Deadline put off for government indictment in Regan spying case
WASHINGTON (AP) – A federal judge has extended the deadline for the government to indict Brian Regan, a former Air Force sergeant accused of spying.
Judge Claude Hilton gave the government until Oct. 19 to file an indictment against Regan, who was arrested Aug. 23 as he attempted to board a German airliner at Dulles International Airport.
Federal prosecutors allege that Regan, a decorated former serviceman who worked for a defense contractor and had access to top secret national security information, tried to give classified documents to a foreign country, which a source identified as Libya.
Citing the ”complex nature of the investigation and the classified nature of much of the material involved,” the judge moved the indictment deadline, which is normally 30 days after arrest.
Federal prosecutors and Regan’s court-appointed attorney, Nina Ginsburg, discussed the case and agreed to seek an extension for the indictment deadline and for Regan’s detention and preliminary hearing, originally scheduled for Wednesday, according to court documents.
The hearing was moved to Sept. 28. Regan, a resident of Bowie, Md., and father of four, will remain in custody until the hearing, the U.S. attorney’s office said.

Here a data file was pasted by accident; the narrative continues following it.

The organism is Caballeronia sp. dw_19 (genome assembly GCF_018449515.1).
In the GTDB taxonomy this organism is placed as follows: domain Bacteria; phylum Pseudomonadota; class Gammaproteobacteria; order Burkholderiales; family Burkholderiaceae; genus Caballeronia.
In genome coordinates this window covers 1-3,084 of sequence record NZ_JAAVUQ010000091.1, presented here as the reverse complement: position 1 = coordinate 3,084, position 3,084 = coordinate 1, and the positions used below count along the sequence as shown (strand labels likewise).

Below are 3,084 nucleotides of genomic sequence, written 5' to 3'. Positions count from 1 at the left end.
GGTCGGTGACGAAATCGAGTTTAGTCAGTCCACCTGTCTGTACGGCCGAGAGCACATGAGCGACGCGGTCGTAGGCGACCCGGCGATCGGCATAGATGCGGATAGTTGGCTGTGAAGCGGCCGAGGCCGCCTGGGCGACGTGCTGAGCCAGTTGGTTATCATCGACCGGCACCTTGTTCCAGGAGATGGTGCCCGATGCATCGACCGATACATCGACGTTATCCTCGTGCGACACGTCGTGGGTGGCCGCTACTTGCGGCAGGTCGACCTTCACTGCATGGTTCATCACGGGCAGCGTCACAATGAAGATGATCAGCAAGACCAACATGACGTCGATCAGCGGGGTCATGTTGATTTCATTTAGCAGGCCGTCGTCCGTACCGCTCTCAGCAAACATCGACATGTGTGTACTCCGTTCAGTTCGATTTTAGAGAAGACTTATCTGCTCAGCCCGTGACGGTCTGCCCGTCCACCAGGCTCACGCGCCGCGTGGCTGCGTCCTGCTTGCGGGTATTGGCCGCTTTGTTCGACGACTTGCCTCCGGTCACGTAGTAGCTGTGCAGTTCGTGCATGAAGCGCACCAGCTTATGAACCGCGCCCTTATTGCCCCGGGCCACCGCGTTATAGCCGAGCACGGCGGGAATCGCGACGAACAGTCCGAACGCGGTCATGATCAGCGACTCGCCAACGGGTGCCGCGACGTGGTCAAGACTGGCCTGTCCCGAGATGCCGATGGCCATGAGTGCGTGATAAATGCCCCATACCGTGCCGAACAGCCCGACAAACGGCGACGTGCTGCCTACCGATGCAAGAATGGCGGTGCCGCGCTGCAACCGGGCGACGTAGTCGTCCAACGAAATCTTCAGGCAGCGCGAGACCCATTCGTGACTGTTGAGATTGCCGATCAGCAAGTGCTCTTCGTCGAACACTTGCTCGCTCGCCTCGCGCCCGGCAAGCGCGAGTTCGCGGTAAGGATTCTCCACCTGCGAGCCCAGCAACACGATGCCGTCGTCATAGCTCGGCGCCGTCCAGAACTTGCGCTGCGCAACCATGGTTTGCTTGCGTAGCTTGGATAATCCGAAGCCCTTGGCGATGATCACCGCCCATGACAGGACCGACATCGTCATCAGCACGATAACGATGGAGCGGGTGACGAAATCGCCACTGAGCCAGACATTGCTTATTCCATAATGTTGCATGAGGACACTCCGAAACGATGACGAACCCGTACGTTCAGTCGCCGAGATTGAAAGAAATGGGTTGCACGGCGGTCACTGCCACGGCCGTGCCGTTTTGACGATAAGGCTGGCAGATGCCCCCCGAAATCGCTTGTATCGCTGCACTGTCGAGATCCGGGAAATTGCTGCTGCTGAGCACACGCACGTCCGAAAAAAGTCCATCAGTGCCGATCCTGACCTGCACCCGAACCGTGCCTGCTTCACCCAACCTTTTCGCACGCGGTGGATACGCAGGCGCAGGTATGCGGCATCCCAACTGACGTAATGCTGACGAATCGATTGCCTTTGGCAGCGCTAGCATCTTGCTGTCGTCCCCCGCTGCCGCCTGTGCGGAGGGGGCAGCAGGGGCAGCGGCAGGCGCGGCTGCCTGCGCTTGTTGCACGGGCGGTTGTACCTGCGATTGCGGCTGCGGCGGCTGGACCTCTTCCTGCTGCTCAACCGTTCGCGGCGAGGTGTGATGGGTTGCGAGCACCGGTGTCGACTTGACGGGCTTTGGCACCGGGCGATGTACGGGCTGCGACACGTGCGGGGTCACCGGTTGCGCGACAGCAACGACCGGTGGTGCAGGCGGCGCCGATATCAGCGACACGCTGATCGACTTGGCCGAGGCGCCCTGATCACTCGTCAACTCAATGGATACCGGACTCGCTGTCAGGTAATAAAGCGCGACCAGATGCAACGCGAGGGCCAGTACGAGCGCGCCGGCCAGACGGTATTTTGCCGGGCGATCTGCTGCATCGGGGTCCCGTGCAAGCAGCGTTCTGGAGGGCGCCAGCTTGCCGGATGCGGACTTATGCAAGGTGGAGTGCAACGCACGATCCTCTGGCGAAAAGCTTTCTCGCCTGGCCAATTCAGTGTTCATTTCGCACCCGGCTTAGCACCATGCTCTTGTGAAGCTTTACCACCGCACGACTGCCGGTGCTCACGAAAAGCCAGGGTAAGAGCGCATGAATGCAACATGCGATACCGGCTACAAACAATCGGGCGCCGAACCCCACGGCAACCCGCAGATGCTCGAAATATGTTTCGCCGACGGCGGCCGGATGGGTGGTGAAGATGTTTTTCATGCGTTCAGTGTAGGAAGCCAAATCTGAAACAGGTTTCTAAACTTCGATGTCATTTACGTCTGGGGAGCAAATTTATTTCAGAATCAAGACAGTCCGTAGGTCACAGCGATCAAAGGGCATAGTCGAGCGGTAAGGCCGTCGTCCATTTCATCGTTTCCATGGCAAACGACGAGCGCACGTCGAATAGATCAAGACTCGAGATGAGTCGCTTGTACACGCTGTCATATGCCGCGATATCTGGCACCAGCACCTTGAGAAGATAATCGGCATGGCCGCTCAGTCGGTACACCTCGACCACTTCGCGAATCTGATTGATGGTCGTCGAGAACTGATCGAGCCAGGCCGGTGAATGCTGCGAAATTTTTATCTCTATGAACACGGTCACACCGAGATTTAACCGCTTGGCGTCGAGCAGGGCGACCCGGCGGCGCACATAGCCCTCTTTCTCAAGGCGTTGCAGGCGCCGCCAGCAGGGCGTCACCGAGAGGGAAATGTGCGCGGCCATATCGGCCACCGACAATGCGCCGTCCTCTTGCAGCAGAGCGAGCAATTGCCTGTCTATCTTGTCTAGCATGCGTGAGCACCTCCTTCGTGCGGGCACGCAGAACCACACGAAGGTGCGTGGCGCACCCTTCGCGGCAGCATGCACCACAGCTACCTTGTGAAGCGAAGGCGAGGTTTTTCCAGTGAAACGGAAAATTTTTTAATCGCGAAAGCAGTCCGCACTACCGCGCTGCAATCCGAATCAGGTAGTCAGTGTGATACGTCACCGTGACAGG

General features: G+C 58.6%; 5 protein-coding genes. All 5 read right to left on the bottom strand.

Regan told a federal judge at his initial hearing last week that he was not in a position to hire his own lawyer. An FBI affidavit said Regan had debts of $53,000.
The court appointed Ginsburg, who has worked on other spy cases.
Ginsburg defended Jean-Phillipe Wispelaere, a former Australian intelligence agent who pleaded guilty to attempted espionage and received a 15-year prison sentence in June.
Ginsburg also defended Earl Edwin Pitts, a former FBI counterintelligence agent who pleaded guilty to spying charges in 1997.
Regan was trained in solving secret codes and worked for the National Reconnaissance Office, a military intelligence agency in Chantilly, Va., that designs, builds and operates the U.S. network of spy satellites.
He retired from the Air Force in August 2000 and went back to work at NRO a few months later as an employee of TRW, a military contractor. He regained his security clearances for the job.
The government alleges that Regan sought to give a foreign government a secret CIA report, pictures taken by U.S. satellites and other classified documents.
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